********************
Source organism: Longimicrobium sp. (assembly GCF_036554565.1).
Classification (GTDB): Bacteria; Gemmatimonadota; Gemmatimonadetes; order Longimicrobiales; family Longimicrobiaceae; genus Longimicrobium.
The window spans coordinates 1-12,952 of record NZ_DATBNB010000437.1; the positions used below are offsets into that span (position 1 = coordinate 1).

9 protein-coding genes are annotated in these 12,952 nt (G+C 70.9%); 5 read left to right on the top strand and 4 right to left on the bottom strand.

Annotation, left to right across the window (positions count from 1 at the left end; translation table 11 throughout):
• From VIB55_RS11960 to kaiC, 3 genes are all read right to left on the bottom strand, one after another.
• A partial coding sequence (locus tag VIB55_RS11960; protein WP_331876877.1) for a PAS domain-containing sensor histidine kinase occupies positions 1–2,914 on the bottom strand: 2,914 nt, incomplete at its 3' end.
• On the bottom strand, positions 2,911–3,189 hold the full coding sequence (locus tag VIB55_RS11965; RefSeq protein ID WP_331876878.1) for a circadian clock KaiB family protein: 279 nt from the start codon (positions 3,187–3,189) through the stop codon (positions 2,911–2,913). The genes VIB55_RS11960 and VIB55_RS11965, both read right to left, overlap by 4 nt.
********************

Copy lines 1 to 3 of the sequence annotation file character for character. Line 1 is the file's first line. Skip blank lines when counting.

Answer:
Source organism: Longimicrobium sp. (assembly GCF_036554565.1).
Classification (GTDB): Bacteria; Gemmatimonadota; Gemmatimonadetes; order Longimicrobiales; family Longimicrobiaceae; genus Longimicrobium.
The window spans coordinates 1-12,952 of record NZ_DATBNB010000437.1; the positions used below are offsets into that span (position 1 = coordinate 1).